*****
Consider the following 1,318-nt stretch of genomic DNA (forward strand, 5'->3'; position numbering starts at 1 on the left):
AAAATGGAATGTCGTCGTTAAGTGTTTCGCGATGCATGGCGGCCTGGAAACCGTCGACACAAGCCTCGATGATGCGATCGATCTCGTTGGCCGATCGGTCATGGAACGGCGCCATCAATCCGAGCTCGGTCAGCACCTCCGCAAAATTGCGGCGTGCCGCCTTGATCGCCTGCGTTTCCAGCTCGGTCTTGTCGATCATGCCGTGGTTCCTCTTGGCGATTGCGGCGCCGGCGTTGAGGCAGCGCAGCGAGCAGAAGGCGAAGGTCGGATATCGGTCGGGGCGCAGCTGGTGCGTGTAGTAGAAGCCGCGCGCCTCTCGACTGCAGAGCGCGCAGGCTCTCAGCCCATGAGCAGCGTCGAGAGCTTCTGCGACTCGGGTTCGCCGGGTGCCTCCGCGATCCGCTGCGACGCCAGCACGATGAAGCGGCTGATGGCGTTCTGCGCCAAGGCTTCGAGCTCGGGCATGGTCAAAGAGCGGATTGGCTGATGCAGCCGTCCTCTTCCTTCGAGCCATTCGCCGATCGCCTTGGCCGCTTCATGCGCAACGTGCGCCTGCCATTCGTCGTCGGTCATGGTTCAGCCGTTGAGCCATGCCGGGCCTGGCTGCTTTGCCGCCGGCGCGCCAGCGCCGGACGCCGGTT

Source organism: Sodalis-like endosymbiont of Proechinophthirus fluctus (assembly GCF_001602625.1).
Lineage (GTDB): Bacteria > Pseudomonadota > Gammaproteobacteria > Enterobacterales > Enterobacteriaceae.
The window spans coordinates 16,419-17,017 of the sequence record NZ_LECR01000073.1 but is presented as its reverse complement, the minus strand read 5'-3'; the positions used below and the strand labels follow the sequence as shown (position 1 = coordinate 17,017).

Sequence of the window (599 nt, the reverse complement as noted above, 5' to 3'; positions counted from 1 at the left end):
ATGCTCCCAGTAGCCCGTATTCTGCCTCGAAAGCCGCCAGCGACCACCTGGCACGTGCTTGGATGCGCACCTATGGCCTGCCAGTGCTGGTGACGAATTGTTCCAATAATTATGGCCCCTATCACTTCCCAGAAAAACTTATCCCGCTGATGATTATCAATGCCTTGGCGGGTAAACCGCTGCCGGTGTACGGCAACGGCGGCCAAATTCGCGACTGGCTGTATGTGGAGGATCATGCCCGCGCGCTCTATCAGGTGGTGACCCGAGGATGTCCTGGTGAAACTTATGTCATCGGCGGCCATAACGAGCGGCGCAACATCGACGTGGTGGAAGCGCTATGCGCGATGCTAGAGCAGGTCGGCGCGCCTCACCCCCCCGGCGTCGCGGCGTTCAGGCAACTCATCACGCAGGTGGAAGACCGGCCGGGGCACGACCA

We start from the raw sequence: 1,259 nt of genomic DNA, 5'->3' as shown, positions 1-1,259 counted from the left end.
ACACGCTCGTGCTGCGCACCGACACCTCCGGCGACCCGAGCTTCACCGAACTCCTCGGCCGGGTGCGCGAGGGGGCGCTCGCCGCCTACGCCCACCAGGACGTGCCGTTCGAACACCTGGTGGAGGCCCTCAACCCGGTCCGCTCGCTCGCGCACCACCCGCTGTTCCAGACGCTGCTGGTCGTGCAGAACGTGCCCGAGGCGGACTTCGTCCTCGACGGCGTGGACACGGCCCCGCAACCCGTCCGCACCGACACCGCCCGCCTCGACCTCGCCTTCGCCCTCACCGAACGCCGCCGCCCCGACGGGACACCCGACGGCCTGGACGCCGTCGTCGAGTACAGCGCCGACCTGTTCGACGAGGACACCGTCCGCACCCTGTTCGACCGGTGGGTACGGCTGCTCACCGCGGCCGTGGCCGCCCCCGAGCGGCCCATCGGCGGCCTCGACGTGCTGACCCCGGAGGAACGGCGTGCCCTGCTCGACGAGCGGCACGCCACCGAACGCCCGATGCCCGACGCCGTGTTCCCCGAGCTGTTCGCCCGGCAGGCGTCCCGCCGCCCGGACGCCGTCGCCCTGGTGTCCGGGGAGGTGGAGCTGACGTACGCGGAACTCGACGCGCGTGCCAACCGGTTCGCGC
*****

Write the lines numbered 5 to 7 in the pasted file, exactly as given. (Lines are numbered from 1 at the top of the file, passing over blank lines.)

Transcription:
The window spans coordinates 16,419-17,017 of the sequence record NZ_LECR01000073.1 but is presented as its reverse complement, the minus strand read 5'-3'; the positions used below and the strand labels follow the sequence as shown (position 1 = coordinate 17,017).

Sequence of the window (599 nt, the reverse complement as noted above, 5' to 3'; positions counted from 1 at the left end):
ATGCTCCCAGTAGCCCGTATTCTGCCTCGAAAGCCGCCAGCGACCACCTGGCACGTGCTTGGATGCGCACCTATGGCCTGCCAGTGCTGGTGACGAATTGTTCCAATAATTATGGCCCCTATCACTTCCCAGAAAAACTTATCCCGCTGATGATTATCAATGCCTTGGCGGGTAAACCGCTGCCGGTGTACGGCAACGGCGGCCAAATTCGCGACTGGCTGTATGTGGAGGATCATGCCCGCGCGCTCTATCAGGTGGTGACCCGAGGATGTCCTGGTGAAACTTATGTCATCGGCGGCCATAACGAGCGGCGCAACATCGACGTGGTGGAAGCGCTATGCGCGATGCTAGAGCAGGTCGGCGCGCCTCACCCCCCCGGCGTCGCGGCGTTCAGGCAACTCATCACGCAGGTGGAAGACCGGCCGGGGCACGACCA